"No, er, we don't fiddle any formulae at all," one of Health's junior ministers told the House. He pointed his long, haunted face at the party opposite as it made noises of animal incredulity.
John Hutton's physical presence is an allegory of politics, the toll it takes. He's the only survivor of the Milburn days when the world was young and anything was possible. Now, gaunt and staring, he tells us there is no fiddling. The fiddling, of course, has never been worse since Nero.
We enjoyed three egregious examples from Mr Hutton's very question time. It's one of the bigger themes of this Government - the statistical debauchery of the public sector. Ministers simply do not know whether or not they are telling the truth. To any claim of improvement, the only prudent response is: "How do you know?" John Reid, the Health Secretary, said that no one now waits more than a year for an operation. But how does he know? As David Laws, the clever Liberal Democrat pointed out, many patients can't get on waiting lists until they have been seen by a diagnostician. The numbers on these waiting lists for diagnostic appointments are not published by the Government. It's something the Government is looking at "carefully". Very, very carefully, you may be sure.
If the data were published the Government would slump into its subsiding foundations. Of course it'll continue to fiddle us with its spurious figures.
Here's another one. Nine out of 10 patients in accident and emergency are seen within four hours. So the ministers say, but how do they know? My junior doctor friend witnessed the monitoring in her hospital when the four-hour target was tested. It was the last week in the quarter. Every resource the hospital could use was redeployed and thrown into A&E. Agency nurses were hired at great cost. Compulsory overtime. Leave cancelled. For that one week the targets were met; the very next week the waiting times crashed as things returned to normal. That's more than fiddling, that's fraud.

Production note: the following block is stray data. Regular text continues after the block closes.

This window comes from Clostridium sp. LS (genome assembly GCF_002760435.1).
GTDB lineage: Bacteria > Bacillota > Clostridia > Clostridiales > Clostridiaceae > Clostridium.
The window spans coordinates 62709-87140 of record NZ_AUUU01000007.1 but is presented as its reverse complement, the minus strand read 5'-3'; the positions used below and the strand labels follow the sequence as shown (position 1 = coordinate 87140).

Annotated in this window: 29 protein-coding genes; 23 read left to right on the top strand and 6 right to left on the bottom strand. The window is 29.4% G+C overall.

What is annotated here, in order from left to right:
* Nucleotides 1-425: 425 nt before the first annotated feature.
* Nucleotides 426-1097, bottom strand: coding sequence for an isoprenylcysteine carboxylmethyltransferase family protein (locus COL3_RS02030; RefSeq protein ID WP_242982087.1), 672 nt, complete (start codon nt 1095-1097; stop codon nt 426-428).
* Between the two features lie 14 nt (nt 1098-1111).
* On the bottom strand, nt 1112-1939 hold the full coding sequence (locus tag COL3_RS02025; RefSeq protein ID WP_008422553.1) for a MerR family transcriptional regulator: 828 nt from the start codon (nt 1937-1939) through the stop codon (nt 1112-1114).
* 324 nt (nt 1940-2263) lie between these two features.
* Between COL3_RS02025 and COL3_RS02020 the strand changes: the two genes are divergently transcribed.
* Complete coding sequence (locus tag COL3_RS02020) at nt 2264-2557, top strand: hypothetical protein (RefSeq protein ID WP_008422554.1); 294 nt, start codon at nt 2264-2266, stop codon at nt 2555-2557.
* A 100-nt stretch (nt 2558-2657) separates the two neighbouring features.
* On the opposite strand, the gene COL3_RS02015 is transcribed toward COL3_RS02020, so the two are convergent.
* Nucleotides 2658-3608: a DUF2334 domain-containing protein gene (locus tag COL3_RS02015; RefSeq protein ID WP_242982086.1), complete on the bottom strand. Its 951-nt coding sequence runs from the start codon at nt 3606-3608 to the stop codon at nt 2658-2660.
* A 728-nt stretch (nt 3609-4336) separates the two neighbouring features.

Finally, Alan Simpson from the Labour back benches produced a story so shocking you have to struggle to believe it. New health facilities in his constituency have been built, costing £5m to put in place. The bill that the NHS will have to settle is £25m. In Mr Simpson's universe this demonstrates the evil of private-sector involvement in the health service. Those who disagree with the analysis will still agree it is monstrous to pay, in Mr Simpson's phrase, Barclaycard rates for a public-sector mortgage (which would total £8m over 25 years).
Why is this, in the name of pity? The answer is that Gordon Brown has used a special financing device to keep that relatively modest £8m out of the public accounts. In consequence, he is prepared to have an extra £17m of public money paid out unnecessarily to preserve the fiction that this isn't public spending. Note: there is a total of £100bn of these contingent liabilities, under Mr Brown's stewardship.
So, the fiddling continues as the flames roar and the multibillions of public money go up in smoke.Reuse content